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CAST to Investigate How Outdoor Recreation Can Foster Positive STEM Identities and Pathways for Rural Youth

National Science Foundation (NSF) logo with CAST waves in the background

Tuesday, September 20, 2022

CAST and the University of New Hampshire (UNH) have been awarded $300,000 from the Advancing Informal Science Education (AISL) at the National Science Foundation (NSF) program to explore strategies that make careers in science, technology, engineering and math (STEM) more attractive and accessible to teenagers in New Hampshire’s rural communities.

For rural teens, experiencing the outdoors is often a natural part of their everyday life, whether it’s hunting or fishing for food or climbing or snowboarding for recreation. But they don’t always make the connection between outdoor activities and STEM learning. To better understand this, CAST and UNH researchers will enlist the youth themselves (grades 7–12) as active researchers.

According to principal investigator Amanda Bastoni, Ed.D. of CAST’s Workforce and Career Education team, participating youth will track their outdoor recreation activities, make observations about STEM connections, and make recommendations for leveraging those insights. Says Bastoni: “This project is a collaborative effort from learners to researchers, from UNH to Career and Technical Education directors we will all be working together to investigate the potential connections and build on work already being done in the region.”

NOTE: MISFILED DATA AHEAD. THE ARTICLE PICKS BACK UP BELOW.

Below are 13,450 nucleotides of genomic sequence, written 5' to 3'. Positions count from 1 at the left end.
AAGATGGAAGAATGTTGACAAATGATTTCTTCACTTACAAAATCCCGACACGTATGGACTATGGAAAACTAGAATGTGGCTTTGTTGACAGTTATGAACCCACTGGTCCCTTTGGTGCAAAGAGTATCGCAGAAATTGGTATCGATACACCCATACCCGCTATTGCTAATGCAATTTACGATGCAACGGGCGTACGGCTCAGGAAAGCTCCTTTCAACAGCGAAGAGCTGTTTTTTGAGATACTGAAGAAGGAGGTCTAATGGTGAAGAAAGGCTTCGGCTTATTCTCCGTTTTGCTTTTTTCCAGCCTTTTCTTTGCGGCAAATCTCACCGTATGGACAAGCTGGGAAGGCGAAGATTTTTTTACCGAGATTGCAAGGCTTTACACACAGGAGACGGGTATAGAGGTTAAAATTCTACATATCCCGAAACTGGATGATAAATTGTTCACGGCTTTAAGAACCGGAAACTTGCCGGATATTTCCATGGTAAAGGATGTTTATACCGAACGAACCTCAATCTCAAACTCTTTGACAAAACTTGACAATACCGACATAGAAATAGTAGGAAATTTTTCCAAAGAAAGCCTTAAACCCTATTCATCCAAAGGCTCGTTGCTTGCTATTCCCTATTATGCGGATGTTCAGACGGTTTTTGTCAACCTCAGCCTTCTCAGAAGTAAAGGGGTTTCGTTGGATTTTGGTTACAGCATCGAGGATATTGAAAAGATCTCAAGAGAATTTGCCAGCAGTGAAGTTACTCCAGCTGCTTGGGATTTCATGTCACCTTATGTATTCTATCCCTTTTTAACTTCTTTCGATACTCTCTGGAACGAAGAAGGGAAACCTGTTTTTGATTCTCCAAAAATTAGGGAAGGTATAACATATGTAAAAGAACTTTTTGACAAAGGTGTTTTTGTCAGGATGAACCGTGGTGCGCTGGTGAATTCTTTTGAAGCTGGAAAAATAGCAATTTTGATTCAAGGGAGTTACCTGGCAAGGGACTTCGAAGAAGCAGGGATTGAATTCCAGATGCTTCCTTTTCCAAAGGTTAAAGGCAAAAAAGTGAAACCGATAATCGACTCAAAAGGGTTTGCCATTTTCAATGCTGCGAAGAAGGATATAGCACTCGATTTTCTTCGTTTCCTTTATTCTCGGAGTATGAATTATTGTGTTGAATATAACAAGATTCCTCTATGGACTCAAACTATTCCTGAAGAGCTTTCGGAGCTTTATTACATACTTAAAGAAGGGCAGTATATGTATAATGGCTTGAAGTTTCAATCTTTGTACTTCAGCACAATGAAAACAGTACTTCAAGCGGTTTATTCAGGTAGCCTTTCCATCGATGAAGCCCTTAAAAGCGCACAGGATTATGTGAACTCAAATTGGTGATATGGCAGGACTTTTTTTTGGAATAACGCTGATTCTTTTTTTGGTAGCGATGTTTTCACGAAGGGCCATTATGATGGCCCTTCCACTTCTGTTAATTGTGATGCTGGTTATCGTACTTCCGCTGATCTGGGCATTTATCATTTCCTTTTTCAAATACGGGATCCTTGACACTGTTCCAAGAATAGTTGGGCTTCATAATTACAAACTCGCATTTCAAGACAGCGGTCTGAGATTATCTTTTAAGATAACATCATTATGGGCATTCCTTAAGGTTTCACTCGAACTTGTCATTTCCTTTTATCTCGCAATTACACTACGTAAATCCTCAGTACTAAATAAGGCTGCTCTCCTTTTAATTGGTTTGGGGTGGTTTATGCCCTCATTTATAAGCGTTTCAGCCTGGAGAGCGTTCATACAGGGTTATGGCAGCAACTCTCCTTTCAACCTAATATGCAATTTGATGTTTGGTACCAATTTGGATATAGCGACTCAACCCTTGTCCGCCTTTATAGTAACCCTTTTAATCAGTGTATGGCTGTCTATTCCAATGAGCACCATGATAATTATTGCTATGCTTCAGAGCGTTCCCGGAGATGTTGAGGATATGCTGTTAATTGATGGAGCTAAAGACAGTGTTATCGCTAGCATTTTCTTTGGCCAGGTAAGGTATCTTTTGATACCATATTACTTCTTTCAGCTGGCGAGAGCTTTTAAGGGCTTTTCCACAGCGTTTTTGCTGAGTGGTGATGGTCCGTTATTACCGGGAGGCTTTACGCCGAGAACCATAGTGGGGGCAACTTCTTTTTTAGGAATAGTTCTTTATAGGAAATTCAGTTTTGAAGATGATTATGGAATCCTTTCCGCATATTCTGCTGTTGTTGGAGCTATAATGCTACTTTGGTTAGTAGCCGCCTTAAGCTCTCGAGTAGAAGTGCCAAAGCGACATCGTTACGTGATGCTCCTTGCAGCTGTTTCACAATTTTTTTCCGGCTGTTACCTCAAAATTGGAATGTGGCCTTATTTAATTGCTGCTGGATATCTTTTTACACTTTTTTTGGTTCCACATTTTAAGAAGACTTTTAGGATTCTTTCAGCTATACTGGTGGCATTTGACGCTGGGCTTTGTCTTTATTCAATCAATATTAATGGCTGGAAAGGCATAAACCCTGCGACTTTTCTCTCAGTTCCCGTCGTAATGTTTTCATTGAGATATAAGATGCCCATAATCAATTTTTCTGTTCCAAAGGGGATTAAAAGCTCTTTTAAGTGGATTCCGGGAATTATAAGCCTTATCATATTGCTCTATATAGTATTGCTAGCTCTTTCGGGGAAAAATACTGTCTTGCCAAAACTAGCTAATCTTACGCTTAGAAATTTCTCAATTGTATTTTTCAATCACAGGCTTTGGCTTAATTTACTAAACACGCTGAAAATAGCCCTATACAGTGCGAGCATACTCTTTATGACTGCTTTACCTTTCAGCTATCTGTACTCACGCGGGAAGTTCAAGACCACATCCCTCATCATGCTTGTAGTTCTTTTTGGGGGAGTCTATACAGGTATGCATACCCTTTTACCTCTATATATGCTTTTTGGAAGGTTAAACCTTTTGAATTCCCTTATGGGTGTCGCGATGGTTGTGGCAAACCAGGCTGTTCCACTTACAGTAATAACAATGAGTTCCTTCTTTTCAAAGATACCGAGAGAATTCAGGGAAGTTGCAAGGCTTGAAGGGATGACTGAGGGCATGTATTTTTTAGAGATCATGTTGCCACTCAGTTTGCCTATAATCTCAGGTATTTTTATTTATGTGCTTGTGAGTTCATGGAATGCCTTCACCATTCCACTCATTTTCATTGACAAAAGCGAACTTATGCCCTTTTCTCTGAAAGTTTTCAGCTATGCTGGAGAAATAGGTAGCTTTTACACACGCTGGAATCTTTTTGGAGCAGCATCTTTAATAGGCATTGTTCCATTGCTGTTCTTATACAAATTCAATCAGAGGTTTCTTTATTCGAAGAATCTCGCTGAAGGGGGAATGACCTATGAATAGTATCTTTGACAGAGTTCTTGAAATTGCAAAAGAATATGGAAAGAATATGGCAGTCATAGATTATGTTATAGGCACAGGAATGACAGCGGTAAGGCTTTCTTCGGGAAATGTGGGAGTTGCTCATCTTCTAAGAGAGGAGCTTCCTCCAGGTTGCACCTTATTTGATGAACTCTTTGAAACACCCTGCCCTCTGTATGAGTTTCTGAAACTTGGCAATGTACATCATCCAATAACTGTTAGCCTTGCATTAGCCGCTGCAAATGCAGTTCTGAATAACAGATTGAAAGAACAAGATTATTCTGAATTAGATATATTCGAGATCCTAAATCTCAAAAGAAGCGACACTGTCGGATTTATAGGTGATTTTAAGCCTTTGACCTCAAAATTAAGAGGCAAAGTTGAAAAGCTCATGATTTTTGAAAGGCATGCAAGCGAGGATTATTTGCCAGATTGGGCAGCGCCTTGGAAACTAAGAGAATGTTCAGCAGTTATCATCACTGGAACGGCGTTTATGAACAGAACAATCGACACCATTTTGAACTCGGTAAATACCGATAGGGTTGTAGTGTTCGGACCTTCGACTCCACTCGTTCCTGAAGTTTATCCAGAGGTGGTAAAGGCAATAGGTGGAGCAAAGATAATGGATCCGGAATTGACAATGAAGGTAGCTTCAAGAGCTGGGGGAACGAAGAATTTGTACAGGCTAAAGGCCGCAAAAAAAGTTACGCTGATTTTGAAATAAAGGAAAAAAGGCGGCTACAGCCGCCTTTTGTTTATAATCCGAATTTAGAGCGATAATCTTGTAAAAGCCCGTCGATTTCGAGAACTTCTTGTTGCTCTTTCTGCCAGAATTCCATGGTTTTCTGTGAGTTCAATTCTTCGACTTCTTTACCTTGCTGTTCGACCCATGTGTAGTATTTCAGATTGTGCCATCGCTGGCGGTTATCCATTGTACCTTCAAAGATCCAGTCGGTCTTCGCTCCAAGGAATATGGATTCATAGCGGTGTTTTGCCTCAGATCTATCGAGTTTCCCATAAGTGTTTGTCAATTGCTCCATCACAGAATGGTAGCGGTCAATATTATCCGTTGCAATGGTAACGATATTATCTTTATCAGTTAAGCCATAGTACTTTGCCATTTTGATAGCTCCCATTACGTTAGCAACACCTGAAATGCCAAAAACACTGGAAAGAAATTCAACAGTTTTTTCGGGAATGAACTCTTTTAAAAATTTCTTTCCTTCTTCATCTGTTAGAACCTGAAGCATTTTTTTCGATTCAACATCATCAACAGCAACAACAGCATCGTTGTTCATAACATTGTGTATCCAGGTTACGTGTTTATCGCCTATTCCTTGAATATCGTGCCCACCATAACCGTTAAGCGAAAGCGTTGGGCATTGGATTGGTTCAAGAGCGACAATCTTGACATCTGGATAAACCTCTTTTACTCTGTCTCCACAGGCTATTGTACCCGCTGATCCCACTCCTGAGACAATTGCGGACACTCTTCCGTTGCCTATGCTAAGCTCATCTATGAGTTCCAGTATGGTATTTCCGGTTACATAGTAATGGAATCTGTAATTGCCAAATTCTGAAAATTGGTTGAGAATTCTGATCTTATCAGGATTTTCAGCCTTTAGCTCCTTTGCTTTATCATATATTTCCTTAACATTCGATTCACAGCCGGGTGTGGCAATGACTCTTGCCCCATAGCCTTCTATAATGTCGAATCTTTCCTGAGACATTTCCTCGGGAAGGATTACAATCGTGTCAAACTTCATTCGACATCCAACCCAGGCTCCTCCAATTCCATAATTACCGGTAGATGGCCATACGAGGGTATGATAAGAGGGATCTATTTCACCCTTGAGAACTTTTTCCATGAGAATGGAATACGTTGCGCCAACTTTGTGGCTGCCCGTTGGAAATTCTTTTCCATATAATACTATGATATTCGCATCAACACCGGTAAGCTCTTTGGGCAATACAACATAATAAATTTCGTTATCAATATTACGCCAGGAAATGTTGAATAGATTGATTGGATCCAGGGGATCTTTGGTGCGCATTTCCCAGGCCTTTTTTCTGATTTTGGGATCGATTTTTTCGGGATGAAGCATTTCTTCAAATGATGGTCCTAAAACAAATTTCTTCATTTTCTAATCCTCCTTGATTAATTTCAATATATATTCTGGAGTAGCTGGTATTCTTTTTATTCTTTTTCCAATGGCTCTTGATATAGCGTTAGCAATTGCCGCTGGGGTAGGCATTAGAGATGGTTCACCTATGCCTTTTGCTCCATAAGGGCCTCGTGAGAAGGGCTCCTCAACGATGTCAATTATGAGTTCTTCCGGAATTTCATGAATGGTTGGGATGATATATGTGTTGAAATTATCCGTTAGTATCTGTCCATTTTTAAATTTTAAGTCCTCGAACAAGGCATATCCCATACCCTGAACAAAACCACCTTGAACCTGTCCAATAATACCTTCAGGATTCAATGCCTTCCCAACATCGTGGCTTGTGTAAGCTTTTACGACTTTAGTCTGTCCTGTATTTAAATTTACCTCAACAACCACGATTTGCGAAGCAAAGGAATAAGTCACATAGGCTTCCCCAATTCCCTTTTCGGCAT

This project builds on another CAST initiative, Learning Outside the Box, a project that first brought together Career and Technical Education (CTE) and outdoor recreation professionals in New Hampshire and aligns closely with work being led by UNH at the state level in states across the country.

Ultimately, outcomes from this study will be applicable to rural areas with similar characteristics and challenges, which are numerous. Additionally, results from this study will inform the direction of future outdoor recreation and STEM implementation projects, including potentially the creation of a Rural Outdoor Recreation STEM Ecosystem community of practice—the first hub of its kind in New Hampshire.

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